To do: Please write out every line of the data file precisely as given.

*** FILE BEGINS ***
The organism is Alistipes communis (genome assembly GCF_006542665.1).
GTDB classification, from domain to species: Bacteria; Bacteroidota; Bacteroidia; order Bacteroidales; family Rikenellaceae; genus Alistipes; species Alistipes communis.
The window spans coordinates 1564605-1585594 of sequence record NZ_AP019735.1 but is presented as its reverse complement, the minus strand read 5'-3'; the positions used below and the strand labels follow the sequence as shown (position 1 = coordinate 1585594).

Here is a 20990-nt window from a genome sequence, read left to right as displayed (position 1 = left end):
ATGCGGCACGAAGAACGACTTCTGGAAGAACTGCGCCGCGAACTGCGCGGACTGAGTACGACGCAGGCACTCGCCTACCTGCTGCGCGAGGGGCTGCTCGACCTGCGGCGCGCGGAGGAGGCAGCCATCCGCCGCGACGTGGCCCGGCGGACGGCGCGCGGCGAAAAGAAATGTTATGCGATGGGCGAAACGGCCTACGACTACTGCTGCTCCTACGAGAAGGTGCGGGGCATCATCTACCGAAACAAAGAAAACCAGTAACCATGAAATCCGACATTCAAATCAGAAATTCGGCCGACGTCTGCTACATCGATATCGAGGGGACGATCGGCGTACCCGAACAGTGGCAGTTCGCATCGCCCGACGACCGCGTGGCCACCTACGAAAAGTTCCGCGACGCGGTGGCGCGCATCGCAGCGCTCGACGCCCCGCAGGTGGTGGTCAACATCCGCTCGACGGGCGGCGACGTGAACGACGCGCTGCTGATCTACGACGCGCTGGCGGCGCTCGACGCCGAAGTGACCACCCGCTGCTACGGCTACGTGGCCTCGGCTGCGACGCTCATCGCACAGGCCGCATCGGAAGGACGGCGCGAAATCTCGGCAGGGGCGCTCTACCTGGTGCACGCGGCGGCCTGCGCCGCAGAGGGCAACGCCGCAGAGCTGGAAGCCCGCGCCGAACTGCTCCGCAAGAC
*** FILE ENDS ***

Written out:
The organism is Alistipes communis (genome assembly GCF_006542665.1).
GTDB classification, from domain to species: Bacteria; Bacteroidota; Bacteroidia; order Bacteroidales; family Rikenellaceae; genus Alistipes; species Alistipes communis.
The window spans coordinates 1564605-1585594 of sequence record NZ_AP019735.1 but is presented as its reverse complement, the minus strand read 5'-3'; the positions used below and the strand labels follow the sequence as shown (position 1 = coordinate 1585594).

Here is a 20990-nt window from a genome sequence, read left to right as displayed (position 1 = left end):
ATGCGGCACGAAGAACGACTTCTGGAAGAACTGCGCCGCGAACTGCGCGGACTGAGTACGACGCAGGCACTCGCCTACCTGCTGCGCGAGGGGCTGCTCGACCTGCGGCGCGCGGAGGAGGCAGCCATCCGCCGCGACGTGGCCCGGCGGACGGCGCGCGGCGAAAAGAAATGTTATGCGATGGGCGAAACGGCCTACGACTACTGCTGCTCCTACGAGAAGGTGCGGGGCATCATCTACCGAAACAAAGAAAACCAGTAACCATGAAATCCGACATTCAAATCAGAAATTCGGCCGACGTCTGCTACATCGATATCGAGGGGACGATCGGCGTACCCGAACAGTGGCAGTTCGCATCGCCCGACGACCGCGTGGCCACCTACGAAAAGTTCCGCGACGCGGTGGCGCGCATCGCAGCGCTCGACGCCCCGCAGGTGGTGGTCAACATCCGCTCGACGGGCGGCGACGTGAACGACGCGCTGCTGATCTACGACGCGCTGGCGGCGCTCGACGCCGAAGTGACCACCCGCTGCTACGGCTACGTGGCCTCGGCTGCGACGCTCATCGCACAGGCCGCATCGGAAGGACGGCGCGAAATCTCGGCAGGGGCGCTCTACCTGGTGCACGCGGCGGCCTGCGCCGCAGAGGGCAACGCCGCAGAGCTGGAAGCCCGCGCCGAACTGCTCCGCAAGAC